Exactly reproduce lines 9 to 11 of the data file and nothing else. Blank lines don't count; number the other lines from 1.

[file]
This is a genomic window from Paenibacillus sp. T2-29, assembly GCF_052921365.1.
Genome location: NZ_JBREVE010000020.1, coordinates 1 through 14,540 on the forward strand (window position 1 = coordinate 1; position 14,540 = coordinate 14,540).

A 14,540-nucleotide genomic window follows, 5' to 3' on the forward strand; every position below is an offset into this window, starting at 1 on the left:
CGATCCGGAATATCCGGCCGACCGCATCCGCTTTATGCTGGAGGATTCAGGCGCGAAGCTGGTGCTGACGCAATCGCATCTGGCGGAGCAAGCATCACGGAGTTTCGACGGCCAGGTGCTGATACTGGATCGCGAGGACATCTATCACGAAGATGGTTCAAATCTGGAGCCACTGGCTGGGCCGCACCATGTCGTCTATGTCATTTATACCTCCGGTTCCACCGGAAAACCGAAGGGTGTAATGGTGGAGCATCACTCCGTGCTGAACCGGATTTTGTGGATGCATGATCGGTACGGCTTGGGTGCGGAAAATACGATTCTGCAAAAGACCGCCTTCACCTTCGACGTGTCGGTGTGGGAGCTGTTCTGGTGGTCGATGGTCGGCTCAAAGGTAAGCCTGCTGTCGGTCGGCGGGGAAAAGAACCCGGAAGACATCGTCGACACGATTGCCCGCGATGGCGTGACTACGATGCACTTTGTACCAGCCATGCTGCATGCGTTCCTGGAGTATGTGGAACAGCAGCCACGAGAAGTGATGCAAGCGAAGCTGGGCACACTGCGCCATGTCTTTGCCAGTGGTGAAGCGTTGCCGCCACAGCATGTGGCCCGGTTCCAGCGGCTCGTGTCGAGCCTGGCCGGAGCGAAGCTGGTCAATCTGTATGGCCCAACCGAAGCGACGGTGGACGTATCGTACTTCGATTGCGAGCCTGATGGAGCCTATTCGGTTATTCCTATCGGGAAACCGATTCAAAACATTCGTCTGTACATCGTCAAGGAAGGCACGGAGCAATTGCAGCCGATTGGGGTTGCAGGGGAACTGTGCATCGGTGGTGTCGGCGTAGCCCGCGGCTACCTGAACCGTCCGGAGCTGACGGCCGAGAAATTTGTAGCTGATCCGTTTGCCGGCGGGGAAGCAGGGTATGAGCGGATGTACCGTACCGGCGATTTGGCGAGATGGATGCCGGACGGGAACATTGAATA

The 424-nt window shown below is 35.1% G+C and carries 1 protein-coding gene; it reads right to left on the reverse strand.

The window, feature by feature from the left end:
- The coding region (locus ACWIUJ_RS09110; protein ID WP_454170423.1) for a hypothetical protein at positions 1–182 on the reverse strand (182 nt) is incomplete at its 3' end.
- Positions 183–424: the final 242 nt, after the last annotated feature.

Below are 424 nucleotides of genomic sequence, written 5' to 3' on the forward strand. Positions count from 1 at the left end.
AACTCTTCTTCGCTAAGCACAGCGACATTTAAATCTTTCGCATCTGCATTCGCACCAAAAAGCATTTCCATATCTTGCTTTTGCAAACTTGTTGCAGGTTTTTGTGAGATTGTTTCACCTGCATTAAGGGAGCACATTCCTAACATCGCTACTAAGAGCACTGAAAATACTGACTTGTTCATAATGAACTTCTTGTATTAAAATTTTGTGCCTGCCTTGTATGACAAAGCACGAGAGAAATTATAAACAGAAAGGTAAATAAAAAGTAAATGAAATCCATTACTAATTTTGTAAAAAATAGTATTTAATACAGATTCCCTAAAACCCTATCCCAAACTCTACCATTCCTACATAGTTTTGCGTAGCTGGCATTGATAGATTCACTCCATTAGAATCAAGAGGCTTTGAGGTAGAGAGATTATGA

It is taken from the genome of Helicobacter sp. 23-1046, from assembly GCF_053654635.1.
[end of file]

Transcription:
Below are 424 nucleotides of genomic sequence, written 5' to 3' on the forward strand. Positions count from 1 at the left end.
AACTCTTCTTCGCTAAGCACAGCGACATTTAAATCTTTCGCATCTGCATTCGCACCAAAAAGCATTTCCATATCTTGCTTTTGCAAACTTGTTGCAGGTTTTTGTGAGATTGTTTCACCTGCATTAAGGGAGCACATTCCTAACATCGCTACTAAGAGCACTGAAAATACTGACTTGTTCATAATGAACTTCTTGTATTAAAATTTTGTGCCTGCCTTGTATGACAAAGCACGAGAGAAATTATAAACAGAAAGGTAAATAAAAAGTAAATGAAATCCATTACTAATTTTGTAAAAAATAGTATTTAATACAGATTCCCTAAAACCCTATCCCAAACTCTACCATTCCTACATAGTTTTGCGTAGCTGGCATTGATAGATTCACTCCATTAGAATCAAGAGGCTTTGAGGTAGAGAGATTATGA

It is taken from the genome of Helicobacter sp. 23-1046, from assembly GCF_053654635.1.